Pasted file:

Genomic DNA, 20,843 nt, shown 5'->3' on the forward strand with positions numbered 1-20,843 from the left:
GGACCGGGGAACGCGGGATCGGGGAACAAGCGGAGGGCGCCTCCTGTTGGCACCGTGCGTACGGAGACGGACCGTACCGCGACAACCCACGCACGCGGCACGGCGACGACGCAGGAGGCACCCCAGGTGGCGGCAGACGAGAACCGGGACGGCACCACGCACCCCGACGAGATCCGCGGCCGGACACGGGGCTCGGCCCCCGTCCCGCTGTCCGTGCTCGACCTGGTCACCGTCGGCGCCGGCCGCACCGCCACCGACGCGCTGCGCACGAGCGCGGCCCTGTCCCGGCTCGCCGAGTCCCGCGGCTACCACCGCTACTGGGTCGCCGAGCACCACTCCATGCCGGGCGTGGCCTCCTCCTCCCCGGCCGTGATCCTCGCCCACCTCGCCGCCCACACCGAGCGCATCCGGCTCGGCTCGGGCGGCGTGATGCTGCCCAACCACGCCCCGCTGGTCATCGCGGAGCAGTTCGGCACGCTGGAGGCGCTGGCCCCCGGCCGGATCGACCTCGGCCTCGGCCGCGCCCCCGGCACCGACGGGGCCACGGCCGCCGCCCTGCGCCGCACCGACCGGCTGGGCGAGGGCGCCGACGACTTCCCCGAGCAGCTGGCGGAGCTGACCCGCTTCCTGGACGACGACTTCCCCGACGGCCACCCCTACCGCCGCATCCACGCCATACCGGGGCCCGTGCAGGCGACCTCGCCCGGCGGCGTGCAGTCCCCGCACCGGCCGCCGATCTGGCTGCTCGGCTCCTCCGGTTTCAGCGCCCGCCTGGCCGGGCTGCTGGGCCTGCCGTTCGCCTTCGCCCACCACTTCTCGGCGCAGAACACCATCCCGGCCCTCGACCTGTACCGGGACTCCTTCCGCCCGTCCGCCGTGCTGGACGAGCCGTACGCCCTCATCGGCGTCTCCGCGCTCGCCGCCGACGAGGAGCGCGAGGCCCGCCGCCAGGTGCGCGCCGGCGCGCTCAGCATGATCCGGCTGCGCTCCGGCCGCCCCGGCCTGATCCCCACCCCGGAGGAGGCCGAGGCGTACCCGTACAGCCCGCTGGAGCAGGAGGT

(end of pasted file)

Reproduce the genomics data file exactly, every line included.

Genomic DNA, 20,843 nt, shown 5'->3' on the forward strand with positions numbered 1-20,843 from the left:
GGACCGGGGAACGCGGGATCGGGGAACAAGCGGAGGGCGCCTCCTGTTGGCACCGTGCGTACGGAGACGGACCGTACCGCGACAACCCACGCACGCGGCACGGCGACGACGCAGGAGGCACCCCAGGTGGCGGCAGACGAGAACCGGGACGGCACCACGCACCCCGACGAGATCCGCGGCCGGACACGGGGCTCGGCCCCCGTCCCGCTGTCCGTGCTCGACCTGGTCACCGTCGGCGCCGGCCGCACCGCCACCGACGCGCTGCGCACGAGCGCGGCCCTGTCCCGGCTCGCCGAGTCCCGCGGCTACCACCGCTACTGGGTCGCCGAGCACCACTCCATGCCGGGCGTGGCCTCCTCCTCCCCGGCCGTGATCCTCGCCCACCTCGCCGCCCACACCGAGCGCATCCGGCTCGGCTCGGGCGGCGTGATGCTGCCCAACCACGCCCCGCTGGTCATCGCGGAGCAGTTCGGCACGCTGGAGGCGCTGGCCCCCGGCCGGATCGACCTCGGCCTCGGCCGCGCCCCCGGCACCGACGGGGCCACGGCCGCCGCCCTGCGCCGCACCGACCGGCTGGGCGAGGGCGCCGACGACTTCCCCGAGCAGCTGGCGGAGCTGACCCGCTTCCTGGACGACGACTTCCCCGACGGCCACCCCTACCGCCGCATCCACGCCATACCGGGGCCCGTGCAGGCGACCTCGCCCGGCGGCGTGCAGTCCCCGCACCGGCCGCCGATCTGGCTGCTCGGCTCCTCCGGTTTCAGCGCCCGCCTGGCCGGGCTGCTGGGCCTGCCGTTCGCCTTCGCCCACCACTTCTCGGCGCAGAACACCATCCCGGCCCTCGACCTGTACCGGGACTCCTTCCGCCCGTCCGCCGTGCTGGACGAGCCGTACGCCCTCATCGGCGTCTCCGCGCTCGCCGCCGACGAGGAGCGCGAGGCCCGCCGCCAGGTGCGCGCCGGCGCGCTCAGCATGATCCGGCTGCGCTCCGGCCGCCCCGGCCTGATCCCCACCCCGGAGGAGGCCGAGGCGTACCCGTACAGCCCGCTGGAGCAGGAGGT